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Proposed change would eliminate agricultural zones

By Randy Bell

A proposal to be considered by Clinton’s Planning and Zoning Review Board later this month could shrink—or eventually eliminate—the City’s farmland footprint. It would rezone all agricultural (A-1) land in Clinton to residential estate (R-E) to allow for the construction of more housing developments.

Clinton’s Director of Community Development Roy Edwards says this isn’t a new idea.

“This had been approved on {Clinton’s} Comprehensive Plan in 2018.” Edwards says it was to be addressed when the City’s zoning ordinance was updated.

“If the rezoning is approved,” Edwards says, “then any legal use [on existing A-1 property] prior to the change could continue,” unless the owner discontinues the land use for six months or longer or sells the property.

Ward 2 Alderman Jim Martin supports the rezoning.

“Encouraging residential growth with R-E zones as the city continues to grow is the goal,” Martin says. “We need more homeowners and less livestock.”

Alderwoman-at-Large Ricki Garrett says, “This change would, basically, make our zoning laws match the Comprehensive Plan.” She points out that it wouldn’t affect the amount of taxes owed by the property owners.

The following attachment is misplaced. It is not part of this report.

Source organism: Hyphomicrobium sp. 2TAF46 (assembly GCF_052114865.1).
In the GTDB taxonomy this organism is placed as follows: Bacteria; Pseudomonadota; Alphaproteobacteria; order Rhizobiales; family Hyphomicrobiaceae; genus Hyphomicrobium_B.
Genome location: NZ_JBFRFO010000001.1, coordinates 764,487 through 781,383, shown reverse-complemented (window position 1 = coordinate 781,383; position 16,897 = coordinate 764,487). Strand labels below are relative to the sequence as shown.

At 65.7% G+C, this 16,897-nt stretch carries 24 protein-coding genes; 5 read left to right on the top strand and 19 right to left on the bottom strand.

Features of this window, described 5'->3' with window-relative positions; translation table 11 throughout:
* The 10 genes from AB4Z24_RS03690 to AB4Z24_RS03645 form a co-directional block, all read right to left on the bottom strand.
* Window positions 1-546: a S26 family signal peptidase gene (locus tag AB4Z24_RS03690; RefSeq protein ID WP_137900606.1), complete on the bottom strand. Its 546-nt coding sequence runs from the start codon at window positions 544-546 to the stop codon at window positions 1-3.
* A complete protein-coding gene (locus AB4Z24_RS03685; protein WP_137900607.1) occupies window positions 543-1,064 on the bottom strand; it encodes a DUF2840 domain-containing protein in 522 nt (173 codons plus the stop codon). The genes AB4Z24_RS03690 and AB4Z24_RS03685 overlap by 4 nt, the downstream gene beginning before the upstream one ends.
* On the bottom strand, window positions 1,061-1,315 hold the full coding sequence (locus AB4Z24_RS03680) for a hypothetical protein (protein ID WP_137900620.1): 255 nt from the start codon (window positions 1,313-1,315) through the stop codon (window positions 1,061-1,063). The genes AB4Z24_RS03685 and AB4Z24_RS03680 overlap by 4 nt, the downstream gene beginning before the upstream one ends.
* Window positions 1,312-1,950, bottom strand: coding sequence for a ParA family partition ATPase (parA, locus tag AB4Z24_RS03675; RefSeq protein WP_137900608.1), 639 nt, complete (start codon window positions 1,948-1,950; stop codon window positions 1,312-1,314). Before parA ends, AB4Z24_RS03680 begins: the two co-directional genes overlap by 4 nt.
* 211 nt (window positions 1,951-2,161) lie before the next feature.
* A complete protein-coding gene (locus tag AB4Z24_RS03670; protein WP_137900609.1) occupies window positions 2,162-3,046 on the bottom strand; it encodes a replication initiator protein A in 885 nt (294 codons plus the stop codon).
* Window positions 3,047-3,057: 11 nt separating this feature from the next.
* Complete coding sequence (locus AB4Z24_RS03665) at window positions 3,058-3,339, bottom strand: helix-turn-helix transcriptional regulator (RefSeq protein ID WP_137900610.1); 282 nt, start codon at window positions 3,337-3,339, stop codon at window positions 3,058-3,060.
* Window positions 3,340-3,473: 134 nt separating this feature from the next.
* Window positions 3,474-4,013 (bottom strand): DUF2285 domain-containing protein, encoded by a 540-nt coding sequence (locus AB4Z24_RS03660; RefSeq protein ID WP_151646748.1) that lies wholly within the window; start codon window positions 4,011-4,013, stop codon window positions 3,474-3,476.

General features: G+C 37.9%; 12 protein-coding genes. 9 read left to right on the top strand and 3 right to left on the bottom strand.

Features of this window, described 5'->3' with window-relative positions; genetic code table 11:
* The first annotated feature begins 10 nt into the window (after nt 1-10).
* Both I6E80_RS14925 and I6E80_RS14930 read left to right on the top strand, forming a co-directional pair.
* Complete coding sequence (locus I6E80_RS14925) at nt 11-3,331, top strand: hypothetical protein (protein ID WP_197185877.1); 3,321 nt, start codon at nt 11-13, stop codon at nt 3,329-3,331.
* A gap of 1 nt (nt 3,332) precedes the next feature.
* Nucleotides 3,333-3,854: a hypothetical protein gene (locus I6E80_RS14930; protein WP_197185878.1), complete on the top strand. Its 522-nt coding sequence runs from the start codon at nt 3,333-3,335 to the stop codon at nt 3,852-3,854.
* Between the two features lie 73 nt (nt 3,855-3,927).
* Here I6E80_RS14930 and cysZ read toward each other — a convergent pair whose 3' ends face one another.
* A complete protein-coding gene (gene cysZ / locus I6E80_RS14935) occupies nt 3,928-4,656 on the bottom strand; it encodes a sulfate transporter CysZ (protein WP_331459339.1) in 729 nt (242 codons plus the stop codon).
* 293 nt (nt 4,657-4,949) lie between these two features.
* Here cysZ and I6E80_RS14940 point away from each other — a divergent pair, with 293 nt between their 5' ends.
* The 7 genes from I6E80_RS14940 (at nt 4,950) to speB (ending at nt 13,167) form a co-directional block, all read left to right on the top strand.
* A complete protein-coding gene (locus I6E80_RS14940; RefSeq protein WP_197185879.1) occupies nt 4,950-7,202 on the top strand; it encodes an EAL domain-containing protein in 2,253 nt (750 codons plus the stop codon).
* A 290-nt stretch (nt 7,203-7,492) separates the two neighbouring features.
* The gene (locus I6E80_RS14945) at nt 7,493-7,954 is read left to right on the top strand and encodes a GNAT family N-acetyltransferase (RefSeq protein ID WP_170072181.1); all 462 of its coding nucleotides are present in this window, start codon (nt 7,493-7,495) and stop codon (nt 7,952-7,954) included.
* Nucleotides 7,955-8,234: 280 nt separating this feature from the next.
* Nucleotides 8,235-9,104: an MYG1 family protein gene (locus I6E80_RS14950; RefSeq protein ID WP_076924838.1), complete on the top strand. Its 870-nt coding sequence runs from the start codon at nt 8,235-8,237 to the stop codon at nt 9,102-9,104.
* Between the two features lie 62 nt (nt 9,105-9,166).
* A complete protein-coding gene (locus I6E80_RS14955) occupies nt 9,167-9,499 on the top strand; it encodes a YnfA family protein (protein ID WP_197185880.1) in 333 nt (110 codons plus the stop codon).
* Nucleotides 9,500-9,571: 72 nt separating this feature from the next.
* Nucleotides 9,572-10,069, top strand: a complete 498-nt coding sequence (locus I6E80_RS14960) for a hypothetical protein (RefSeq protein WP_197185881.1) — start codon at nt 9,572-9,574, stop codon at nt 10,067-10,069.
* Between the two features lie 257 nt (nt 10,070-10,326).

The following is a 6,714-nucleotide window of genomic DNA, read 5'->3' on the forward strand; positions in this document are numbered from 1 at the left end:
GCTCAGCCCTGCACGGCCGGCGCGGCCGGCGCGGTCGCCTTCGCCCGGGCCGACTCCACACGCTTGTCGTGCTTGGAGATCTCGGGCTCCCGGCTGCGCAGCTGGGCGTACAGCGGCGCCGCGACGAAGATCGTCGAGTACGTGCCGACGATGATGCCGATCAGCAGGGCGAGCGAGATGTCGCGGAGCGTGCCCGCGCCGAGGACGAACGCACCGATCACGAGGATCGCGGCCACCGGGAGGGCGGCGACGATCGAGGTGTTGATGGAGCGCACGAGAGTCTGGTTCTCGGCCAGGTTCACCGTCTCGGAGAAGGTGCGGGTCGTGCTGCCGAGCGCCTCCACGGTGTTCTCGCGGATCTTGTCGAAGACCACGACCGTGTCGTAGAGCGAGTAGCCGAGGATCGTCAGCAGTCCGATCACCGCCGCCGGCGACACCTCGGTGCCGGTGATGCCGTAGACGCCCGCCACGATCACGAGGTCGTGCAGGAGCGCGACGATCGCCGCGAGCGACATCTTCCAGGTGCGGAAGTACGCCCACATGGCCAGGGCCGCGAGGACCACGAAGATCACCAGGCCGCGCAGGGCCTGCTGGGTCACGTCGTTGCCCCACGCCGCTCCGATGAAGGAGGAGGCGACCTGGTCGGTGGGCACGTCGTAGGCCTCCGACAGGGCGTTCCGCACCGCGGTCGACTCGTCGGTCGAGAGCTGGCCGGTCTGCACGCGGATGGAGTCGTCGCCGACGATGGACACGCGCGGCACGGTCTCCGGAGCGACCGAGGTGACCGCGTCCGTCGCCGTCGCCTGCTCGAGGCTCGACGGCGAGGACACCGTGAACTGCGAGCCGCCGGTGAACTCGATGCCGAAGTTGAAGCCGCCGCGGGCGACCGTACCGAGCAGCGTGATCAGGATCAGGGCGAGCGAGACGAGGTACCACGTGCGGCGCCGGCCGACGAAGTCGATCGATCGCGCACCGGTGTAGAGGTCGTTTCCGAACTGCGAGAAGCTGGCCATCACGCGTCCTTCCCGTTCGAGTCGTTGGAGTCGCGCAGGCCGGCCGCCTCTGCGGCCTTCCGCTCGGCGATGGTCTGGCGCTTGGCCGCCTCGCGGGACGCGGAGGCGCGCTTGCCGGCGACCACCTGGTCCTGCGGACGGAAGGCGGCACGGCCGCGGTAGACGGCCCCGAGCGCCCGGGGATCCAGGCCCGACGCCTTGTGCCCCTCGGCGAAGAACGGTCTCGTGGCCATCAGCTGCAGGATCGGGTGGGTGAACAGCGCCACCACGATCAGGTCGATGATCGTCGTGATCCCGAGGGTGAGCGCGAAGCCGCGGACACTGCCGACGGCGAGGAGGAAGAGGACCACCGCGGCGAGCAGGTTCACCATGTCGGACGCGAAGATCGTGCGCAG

But Ward 1 Alderwoman Karen Godfrey has some concerns.

“I don’t believe the Board should have the power to make sweeping changes to zoning without notification to those it will affect,” she says.

And while the current owners of agricultural property wouldn’t see any changes, Godfrey is concerned about the future impact. She says if the land is sold, any farm animals the new owner intends to raise would require Board of Aldermen approval and would no longer be allowed on property of less than ten acres.

“This is a property rights issue that will negatively affect property value when sold,” says Godfrey.

Ward 3 Alderman Robert Chapman wants to hear more discussion about the proposed zoning changes.

“I encourage the citizens of Clinton to voice their opinions,” says Chapman.

Chapman says people have been hearing “rumors” and “bits and pieces of information.” And he’d like to see details of the proposal posted on the City’s website.

The Planning and Zoning Review Board is scheduled to hold its next meeting on October 25 at 6:30 p.m. in the Municipal Courtroom at 305 Monroe Street.

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